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Kobach: Pro-Abortion Decision of the Kansas Supreme Court Has National Implications

An abortion foe carries a graphic brochure showing a fetus during its growth pattern which he and other abortion foes attempt to give women entering and leaving the Jackson Women's Health Organization Inc., Mississippi’s only commercial abortion clinic in Jackson, Miss., Friday, Jan. 11, 2013. The facility missed a Friday …
AP/Rogelio V. Solis
KRIS W. KOBACH

Last week, a 6-1 majority of the Kansas Supreme Court handed down a disturbing decision that epitomizes judicial activism. In Hodel and Nauser v. Schmidt, the Court upheld a lower court injunction against a Kansas law that banned dismemberment abortions.

In this poorly-reasoned decision, the justices stepped out of their proper role of interpreting a constitution and into the role of constitutional drafter – creating new constitutional rights where none existed before. Unfortunately, the Kansas decision is part of a disturbing national trend.

The Court found an unwritten, invisible right to abortion in the following phrase of the Kansas Constitution: “All men are possessed of equal and inalienable natural rights, among which are life, liberty, and the pursuit of happiness.”

From this one phrase, the Kansas Justices extracted the hither-to unrecognized “right of personal autonomy, which includes the ability to control one’s own body, to assert bodily integrity, and to exercise self-determination. This right allows a woman to make her own decisions regarding her body, health, family formation, and family life—decisions that can include whether to continue apregnancy.”

In other words, the Court created out of whole cloth a new right of personal autonomy and controlling one’s own body. Does this newly-minted right also protect the use of recreational drugs, or committing suicide? Who knows? It depends upon the ideological proclivities of the Justices rendering the decision.

This sort of judicial decision making undermines the foundation of a constitutional republic. In our system of government, we the people are supposed to determine what is, and is not, included in a constitution. Justices do not have the authority to create constitutional rights or powers where none existed before.

Doing so usurps the prerogative of the people. Indeed, in the state constitutions of every state but Delaware, the constitutional decisions of the people are direct – the people of the state vote on popular referendums on what their state constitution contains.But the people of Kansas never voted to create a constitutional right to an abortion.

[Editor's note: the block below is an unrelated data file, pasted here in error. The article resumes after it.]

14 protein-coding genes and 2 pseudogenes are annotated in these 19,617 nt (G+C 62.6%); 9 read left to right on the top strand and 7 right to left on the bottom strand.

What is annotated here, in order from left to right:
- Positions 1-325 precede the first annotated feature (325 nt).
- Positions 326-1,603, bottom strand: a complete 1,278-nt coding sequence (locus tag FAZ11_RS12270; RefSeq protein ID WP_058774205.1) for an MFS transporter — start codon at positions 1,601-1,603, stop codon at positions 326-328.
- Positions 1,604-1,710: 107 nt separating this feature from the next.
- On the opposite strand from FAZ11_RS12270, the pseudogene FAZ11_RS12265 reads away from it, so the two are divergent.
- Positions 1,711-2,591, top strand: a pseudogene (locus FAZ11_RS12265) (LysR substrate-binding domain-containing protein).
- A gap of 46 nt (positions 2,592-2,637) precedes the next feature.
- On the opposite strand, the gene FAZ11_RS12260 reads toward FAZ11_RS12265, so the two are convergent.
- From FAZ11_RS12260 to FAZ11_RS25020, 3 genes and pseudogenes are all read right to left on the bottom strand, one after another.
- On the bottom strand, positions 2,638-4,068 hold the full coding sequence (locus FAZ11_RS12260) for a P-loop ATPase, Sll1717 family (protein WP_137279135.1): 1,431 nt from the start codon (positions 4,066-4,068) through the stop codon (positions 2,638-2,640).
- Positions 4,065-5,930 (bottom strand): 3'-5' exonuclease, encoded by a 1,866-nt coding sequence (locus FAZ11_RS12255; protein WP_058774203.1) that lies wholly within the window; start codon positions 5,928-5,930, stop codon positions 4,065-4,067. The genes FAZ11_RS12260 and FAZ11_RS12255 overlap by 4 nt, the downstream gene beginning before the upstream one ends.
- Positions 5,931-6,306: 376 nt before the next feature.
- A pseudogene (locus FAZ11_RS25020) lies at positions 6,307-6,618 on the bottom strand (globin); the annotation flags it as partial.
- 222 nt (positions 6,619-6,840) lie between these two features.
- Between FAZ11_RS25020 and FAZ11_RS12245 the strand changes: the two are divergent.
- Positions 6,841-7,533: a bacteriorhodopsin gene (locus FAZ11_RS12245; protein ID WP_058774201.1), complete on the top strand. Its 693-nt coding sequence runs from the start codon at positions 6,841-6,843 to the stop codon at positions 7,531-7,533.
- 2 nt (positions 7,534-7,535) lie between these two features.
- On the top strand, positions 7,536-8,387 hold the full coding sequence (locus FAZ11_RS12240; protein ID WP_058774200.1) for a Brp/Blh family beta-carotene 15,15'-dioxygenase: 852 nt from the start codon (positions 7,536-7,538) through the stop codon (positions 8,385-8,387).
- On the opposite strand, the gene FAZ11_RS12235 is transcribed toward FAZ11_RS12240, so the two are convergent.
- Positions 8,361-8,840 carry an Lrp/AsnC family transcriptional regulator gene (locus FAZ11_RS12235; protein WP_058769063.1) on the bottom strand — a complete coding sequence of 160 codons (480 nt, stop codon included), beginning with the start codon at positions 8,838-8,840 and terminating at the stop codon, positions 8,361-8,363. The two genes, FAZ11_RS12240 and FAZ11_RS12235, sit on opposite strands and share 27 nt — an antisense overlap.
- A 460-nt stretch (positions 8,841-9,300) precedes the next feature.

Nor did they vote to put an amorphous right of personal autonomy in the Kansas Constitution. Indeed, shortly after the Kansas Constitution was drafted and approved by popular vote in 1859, the Kansas Legislature of 1862 (which included many of the drafters of the Constitution) enacted a law criminalizing abortion.

Clearly, the people of Kansas at the time didn’t think their Constitution protected the right to an abortion.

Justice Caleb Stegall wrote a searing dissent, criticizing the majority for “abandon[ing] the original public meaning” of the Kansas Constitution and “arbitrarily grant[ing] a regulatory reprieve to the judicially privileged act of abortion.”

He summarized the majority’s ahistorical reasoning in stark terms: “[T]he story told by the majority is a strange one. In it, all the luminaries of the western legal tradition— from Sir Edward Coke and William Blackstone to Edmund Burke and Thomas Jefferson—would celebrate and enshrine a right to nearly unfettered abortion access.

In this imagined world, the Liberty Bell rings every time a baby in utero loses her arm.” A pro-life (or pro-constitution) reader of this column might console himself or herself by thinking that at least this nonsense is confined to Kansas. Unfortunately, that is not the case.

Activist courts in several other states have similarly invented a state-level right to abortion.

The Kansas Supreme Court relied in part on the recent 2018 decision of the Iowa Supreme Court in Parenthood Planned v. Reynolds. The Kansas Court also relied on similar judicial decisions inventing state constitutional rights to procure abortions in Illinois, California, Alaska, and Tennessee. What has emerged is the new battle front in the national judicial war over abortion.

Pro-abortion attorneys have realized that state constitutional rights can be even broader than equivalent rights in the United States Constitution, and there are plenty of judicial activists sitting on the high courts of the various states.

Consequently, if the United States Supreme Court were to further limit, or even end, the federal abortion right of Roe v. Wade and Planned Parenthood v. Casey, state-level abortion rights would nonetheless continue to be expanded by activist judges without any input from we the people in those states.

The Kansas decision clears the way for the violent act of dismemberment abortion. It also does violence to the Kansas Constitution. Unfortunately, more states are likely to follow.

Kris W. Kobach served as the Secretary of State of Kansas from 2011 to 2019. Prior to that, he was a professor of constitutional law at the University of Missouri-Kansas City from 1996 to 2011. An expert in immigration law and policy, he coauthored the Arizona SB-1070 immigrationlaw and represented in federal court the 10 ICE agents who sued to stop President Obama’s 2012 DACA amnesty. His website is kriskobach.com.

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